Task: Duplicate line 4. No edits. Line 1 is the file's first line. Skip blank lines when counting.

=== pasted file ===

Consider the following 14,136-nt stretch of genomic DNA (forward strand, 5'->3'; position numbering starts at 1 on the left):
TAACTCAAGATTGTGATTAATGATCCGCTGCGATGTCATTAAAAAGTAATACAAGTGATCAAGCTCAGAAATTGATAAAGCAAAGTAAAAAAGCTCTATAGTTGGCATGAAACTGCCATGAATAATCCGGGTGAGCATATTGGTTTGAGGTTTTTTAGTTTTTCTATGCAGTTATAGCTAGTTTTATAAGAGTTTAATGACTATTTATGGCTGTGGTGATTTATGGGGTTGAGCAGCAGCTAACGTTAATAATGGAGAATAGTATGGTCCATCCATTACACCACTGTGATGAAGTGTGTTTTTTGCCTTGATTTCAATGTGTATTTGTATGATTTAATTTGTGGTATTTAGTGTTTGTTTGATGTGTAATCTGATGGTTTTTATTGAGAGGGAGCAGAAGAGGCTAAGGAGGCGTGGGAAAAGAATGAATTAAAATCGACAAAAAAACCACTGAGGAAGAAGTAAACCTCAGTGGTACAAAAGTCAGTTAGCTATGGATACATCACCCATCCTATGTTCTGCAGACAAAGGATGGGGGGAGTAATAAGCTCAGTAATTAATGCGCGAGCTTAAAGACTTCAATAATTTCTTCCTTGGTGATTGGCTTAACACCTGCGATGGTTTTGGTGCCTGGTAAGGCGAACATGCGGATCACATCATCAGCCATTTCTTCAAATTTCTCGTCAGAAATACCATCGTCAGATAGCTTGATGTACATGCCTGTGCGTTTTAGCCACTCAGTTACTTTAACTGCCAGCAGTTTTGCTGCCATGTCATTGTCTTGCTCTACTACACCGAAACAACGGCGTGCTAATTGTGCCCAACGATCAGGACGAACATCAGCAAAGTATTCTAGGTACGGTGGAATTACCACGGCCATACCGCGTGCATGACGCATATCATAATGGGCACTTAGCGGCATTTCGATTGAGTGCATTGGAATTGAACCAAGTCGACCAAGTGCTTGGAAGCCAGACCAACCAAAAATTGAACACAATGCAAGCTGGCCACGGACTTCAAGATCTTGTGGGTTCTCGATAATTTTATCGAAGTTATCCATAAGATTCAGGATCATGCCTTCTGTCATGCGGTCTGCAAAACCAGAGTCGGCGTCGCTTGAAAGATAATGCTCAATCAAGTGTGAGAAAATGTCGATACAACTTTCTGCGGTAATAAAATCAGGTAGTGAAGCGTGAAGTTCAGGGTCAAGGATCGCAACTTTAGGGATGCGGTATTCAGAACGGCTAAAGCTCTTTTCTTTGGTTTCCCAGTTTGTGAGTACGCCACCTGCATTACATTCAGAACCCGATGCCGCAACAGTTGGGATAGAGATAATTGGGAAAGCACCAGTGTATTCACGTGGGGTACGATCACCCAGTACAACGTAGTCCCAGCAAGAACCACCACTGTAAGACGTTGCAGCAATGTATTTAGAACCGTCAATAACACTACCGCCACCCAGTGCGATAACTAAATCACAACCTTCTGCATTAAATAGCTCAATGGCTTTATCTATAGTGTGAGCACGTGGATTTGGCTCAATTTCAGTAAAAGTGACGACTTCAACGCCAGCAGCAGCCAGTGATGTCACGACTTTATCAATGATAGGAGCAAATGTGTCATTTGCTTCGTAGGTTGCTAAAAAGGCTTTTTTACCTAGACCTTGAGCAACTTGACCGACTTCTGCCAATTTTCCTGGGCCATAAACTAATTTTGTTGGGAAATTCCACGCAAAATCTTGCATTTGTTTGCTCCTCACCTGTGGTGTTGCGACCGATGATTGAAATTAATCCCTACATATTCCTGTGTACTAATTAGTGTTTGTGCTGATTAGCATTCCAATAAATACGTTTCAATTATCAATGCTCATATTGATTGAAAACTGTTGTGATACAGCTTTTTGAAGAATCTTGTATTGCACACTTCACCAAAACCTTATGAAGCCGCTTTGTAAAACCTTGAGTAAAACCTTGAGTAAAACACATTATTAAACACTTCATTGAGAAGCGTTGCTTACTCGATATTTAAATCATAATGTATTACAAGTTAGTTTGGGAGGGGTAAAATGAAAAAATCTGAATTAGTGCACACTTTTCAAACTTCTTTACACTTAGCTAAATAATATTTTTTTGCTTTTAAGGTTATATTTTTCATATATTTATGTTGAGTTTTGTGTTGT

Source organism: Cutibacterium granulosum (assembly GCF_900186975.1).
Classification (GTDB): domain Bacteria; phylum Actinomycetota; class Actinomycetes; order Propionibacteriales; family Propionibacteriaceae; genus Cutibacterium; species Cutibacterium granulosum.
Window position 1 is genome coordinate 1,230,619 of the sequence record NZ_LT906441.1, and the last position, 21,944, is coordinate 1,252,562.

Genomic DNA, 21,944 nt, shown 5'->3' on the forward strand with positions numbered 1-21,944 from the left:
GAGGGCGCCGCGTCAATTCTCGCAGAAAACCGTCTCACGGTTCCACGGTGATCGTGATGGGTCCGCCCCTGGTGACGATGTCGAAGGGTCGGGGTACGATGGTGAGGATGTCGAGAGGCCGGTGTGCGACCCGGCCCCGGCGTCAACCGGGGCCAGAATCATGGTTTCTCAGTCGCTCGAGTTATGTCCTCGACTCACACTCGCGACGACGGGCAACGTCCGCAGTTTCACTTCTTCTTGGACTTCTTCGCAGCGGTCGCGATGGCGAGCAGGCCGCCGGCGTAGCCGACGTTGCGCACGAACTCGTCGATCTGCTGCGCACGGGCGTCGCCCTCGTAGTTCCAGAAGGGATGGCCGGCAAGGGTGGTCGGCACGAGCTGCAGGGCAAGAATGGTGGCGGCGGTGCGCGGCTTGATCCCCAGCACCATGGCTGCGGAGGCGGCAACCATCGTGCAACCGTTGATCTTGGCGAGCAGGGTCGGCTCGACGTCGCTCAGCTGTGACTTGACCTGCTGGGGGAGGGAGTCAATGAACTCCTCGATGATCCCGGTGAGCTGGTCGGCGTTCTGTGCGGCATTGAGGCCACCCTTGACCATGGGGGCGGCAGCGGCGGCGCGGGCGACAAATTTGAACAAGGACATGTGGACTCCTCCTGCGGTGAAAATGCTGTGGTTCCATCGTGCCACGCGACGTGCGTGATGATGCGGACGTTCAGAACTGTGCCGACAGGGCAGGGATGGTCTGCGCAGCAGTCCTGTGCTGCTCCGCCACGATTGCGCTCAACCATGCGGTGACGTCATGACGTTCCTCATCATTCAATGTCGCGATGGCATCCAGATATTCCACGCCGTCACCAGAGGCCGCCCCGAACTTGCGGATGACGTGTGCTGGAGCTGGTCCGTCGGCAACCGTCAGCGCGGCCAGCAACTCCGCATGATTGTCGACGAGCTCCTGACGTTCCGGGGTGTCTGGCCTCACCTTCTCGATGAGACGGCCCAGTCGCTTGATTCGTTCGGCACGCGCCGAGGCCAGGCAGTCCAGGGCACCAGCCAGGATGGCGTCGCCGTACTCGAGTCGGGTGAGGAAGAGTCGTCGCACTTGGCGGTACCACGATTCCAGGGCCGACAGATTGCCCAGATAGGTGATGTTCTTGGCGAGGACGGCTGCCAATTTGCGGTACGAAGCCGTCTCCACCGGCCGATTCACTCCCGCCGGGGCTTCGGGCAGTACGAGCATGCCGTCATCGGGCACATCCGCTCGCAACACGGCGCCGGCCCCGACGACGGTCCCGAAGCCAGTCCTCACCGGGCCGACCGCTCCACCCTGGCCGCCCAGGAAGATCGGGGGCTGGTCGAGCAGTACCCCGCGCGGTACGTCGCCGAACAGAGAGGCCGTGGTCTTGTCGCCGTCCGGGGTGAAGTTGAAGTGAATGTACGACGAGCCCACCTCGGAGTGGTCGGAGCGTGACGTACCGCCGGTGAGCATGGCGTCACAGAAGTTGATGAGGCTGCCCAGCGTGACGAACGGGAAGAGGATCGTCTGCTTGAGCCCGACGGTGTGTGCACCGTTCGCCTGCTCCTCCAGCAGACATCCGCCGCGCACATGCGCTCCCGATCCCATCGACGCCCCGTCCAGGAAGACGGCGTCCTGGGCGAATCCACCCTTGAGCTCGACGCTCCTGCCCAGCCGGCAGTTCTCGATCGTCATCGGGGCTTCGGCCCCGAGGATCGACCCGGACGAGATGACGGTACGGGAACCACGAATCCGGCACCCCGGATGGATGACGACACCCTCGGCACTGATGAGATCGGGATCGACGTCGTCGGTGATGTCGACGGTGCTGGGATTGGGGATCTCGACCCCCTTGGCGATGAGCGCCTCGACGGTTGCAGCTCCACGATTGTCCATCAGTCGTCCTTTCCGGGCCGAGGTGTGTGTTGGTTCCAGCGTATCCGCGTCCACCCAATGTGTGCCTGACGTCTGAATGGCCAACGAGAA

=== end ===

Classification (GTDB): domain Bacteria; phylum Actinomycetota; class Actinomycetes; order Propionibacteriales; family Propionibacteriaceae; genus Cutibacterium; species Cutibacterium granulosum.